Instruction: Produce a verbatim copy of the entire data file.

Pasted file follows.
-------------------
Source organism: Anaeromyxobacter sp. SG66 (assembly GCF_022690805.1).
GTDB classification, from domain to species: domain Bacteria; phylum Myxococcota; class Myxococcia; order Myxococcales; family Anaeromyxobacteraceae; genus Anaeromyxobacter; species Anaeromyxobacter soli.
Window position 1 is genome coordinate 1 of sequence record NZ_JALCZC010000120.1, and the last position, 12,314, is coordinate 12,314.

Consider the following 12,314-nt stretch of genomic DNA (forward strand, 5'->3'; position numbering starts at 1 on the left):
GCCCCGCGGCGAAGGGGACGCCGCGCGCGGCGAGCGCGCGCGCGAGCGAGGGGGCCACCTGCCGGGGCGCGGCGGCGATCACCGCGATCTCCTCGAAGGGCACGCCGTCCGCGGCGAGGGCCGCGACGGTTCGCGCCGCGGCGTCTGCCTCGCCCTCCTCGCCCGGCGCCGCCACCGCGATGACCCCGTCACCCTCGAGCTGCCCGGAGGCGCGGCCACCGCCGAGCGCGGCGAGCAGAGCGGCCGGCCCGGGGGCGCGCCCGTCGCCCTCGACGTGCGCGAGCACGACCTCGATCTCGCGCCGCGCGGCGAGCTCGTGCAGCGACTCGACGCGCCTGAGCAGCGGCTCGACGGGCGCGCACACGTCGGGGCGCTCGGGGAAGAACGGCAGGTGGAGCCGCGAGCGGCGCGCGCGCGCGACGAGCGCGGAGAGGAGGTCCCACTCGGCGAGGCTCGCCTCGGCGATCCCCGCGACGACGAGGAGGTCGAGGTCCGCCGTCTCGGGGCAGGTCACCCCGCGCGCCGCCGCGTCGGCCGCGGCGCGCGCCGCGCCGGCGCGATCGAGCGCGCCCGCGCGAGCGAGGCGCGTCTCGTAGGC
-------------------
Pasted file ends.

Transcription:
Source organism: Anaeromyxobacter sp. SG66 (assembly GCF_022690805.1).
GTDB classification, from domain to species: domain Bacteria; phylum Myxococcota; class Myxococcia; order Myxococcales; family Anaeromyxobacteraceae; genus Anaeromyxobacter; species Anaeromyxobacter soli.
Window position 1 is genome coordinate 1 of sequence record NZ_JALCZC010000120.1, and the last position, 12,314, is coordinate 12,314.

Consider the following 12,314-nt stretch of genomic DNA (forward strand, 5'->3'; position numbering starts at 1 on the left):
GCCCCGCGGCGAAGGGGACGCCGCGCGCGGCGAGCGCGCGCGCGAGCGAGGGGGCCACCTGCCGGGGCGCGGCGGCGATCACCGCGATCTCCTCGAAGGGCACGCCGTCCGCGGCGAGGGCCGCGACGGTTCGCGCCGCGGCGTCTGCCTCGCCCTCCTCGCCCGGCGCCGCCACCGCGATGACCCCGTCACCCTCGAGCTGCCCGGAGGCGCGGCCACCGCCGAGCGCGGCGAGCAGAGCGGCCGGCCCGGGGGCGCGCCCGTCGCCCTCGACGTGCGCGAGCACGACCTCGATCTCGCGCCGCGCGGCGAGCTCGTGCAGCGACTCGACGCGCCTGAGCAGCGGCTCGACGGGCGCGCACACGTCGGGGCGCTCGGGGAAGAACGGCAGGTGGAGCCGCGAGCGGCGCGCGCGCGCGACGAGCGCGGAGAGGAGGTCCCACTCGGCGAGGCTCGCCTCGGCGATCCCCGCGACGACGAGGAGGTCGAGGTCCGCCGTCTCGGGGCAGGTCACCCCGCGCGCCGCCGCGTCGGCCGCGGCGCGCGCCGCGCCGGCGCGATCGAGCGCGCCCGCGCGAGCGAGGCGCGTCTCGTAGGC